WASHINGTON -- President Donald Trump marked Independence Day by promising to defeat the "radical left" and boasting of his handling of the coronavirus, even as cases spike in the U.S.
Trump, speaking from the South Lawn of the White House, reprised themes from a speech he delivered in South Dakota the day before, by lashing out at those protesting statues of certain historical figures and other symbols they say celebrate racial injustice.
"We are now in the process of defeating the radical left: the Marxists, the anarchists, the agitators, the looters and people who in many instances have absolutely no clue what they are doing," Trump said, echoing remarks he gave at Mount Rushmore. "We will never allow an angry mob to tear down our statues, erase our history, indoctrinate our children or trample on our freedoms."
Trump has spent weeks demonizing a movement to reexamine the racial record of historic figures after the killing of George Floyd, an unarmed Black man, while in Minneapolis police custody. Those efforts have led to the removal, or calls for the removal, of statues, including Confederate generals and slave owners, from public and private facilities.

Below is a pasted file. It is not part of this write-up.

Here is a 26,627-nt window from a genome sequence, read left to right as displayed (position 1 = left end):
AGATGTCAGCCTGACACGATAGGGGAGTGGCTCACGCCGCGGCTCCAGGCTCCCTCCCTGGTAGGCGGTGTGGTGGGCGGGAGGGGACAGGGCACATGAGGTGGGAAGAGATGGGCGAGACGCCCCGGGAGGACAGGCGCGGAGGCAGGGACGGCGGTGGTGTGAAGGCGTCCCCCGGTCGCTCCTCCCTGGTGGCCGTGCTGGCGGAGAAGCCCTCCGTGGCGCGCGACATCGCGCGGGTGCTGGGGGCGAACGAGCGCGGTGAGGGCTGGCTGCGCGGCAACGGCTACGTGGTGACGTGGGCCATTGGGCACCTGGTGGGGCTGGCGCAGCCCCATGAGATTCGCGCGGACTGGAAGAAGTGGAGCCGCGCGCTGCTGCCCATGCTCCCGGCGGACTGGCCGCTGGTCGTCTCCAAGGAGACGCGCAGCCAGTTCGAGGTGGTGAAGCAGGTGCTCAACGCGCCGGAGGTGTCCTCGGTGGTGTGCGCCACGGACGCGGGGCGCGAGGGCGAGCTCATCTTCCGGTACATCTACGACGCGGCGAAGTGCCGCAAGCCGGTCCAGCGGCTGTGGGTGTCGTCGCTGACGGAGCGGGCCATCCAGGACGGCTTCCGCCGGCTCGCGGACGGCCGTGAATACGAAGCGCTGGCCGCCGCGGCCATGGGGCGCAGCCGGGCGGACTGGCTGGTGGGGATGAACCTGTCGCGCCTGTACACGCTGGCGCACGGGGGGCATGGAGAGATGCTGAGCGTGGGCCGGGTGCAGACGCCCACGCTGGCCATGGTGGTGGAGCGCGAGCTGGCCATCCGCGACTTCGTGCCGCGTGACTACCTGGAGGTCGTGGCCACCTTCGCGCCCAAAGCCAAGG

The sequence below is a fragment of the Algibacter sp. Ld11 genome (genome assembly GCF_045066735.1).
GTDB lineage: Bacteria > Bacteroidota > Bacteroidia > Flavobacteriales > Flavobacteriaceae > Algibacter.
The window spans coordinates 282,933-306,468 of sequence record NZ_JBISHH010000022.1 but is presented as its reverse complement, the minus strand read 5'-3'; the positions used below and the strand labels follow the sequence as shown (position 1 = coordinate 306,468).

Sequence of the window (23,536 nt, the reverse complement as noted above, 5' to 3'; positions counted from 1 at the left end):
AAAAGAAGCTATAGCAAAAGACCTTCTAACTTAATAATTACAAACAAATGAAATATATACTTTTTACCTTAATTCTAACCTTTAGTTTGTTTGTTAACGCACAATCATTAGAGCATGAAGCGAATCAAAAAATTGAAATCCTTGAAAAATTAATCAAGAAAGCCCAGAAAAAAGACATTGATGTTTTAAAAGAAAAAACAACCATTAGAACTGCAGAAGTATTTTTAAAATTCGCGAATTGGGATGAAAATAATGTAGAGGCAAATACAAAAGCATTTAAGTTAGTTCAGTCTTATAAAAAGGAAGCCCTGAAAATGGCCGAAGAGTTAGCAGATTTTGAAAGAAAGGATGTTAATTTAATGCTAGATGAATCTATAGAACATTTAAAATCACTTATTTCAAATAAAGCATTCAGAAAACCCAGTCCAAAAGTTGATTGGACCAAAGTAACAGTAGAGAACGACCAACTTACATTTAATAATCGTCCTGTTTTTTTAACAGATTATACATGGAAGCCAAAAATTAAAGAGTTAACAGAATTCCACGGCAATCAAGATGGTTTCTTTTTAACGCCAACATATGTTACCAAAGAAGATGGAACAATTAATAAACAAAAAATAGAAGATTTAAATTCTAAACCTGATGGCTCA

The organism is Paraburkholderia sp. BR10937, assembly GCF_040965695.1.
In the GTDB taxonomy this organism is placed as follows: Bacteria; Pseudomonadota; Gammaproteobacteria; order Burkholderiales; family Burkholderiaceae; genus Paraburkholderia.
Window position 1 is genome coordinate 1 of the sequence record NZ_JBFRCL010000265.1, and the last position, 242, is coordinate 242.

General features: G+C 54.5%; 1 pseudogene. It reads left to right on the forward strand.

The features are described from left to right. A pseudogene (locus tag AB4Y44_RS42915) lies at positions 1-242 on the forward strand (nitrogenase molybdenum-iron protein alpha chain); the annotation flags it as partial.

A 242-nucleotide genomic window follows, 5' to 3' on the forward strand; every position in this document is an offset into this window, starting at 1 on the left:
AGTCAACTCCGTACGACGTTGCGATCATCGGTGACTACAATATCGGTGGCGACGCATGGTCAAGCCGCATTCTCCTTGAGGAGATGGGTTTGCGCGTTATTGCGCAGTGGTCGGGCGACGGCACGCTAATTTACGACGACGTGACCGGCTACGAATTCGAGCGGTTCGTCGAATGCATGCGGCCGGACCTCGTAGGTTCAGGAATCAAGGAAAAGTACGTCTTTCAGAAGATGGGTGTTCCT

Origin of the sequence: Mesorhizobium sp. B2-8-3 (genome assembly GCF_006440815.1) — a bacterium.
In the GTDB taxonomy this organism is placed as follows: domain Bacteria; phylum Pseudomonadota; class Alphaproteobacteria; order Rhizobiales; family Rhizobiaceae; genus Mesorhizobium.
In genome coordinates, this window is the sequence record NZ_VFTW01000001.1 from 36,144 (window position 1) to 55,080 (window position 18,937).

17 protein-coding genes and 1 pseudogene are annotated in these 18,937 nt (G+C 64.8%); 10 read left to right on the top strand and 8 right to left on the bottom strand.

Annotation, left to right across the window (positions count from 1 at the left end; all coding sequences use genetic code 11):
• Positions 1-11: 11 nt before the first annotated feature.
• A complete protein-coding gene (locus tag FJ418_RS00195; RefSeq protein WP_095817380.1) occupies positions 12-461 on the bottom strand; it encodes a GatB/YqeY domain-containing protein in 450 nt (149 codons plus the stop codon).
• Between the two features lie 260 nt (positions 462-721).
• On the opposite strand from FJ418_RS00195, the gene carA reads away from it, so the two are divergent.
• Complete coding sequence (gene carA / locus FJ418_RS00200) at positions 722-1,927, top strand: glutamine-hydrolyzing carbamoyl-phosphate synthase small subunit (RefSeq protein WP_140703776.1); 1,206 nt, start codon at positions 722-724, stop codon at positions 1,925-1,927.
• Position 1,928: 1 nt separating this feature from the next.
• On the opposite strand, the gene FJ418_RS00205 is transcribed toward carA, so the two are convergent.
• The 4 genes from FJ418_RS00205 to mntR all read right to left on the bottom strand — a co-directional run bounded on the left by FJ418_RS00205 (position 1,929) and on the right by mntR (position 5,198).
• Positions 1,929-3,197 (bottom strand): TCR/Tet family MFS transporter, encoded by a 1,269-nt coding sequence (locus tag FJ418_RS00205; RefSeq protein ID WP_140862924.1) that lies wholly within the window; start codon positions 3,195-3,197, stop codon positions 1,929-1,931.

Trump, lagging in national polls ahead of the November election, used the event to rally his supporters by reciting what he says are some of his achievements, stoking cultural wars and blaming China for the spread of the coronavirus.
"China's secrecy deceptions and cover-up allowed it to spread all over the world," Trump said in his 30-minute remarks. "China must be held fully accountable."
Trump, who has come under widespread criticism for his handling of the coronavirus, said the U.S. is doing "unbelievably well" in finding remedies for the virus and is doing "deep testing" on vaccines. He praised the numbers of virus tests being administered in the U.S.
"We've made a lot of progress, our strategy has moved along well," Trump said.
New coronavirus cases have set daily records in the U.S. recently while in Europe cases have fallen sharply in response to government-led measures to slow the spread.
Concern over the coronavirus pandemic caused many to stay away from the event, leaving the National Mall with a fraction of the audience that normally attends Washington's annual fireworks displays. New COVID-19 cases rose 1.7% in the U.S., surging in southern and western states, although cases have fallen off in the nation's capital and surrounding areas.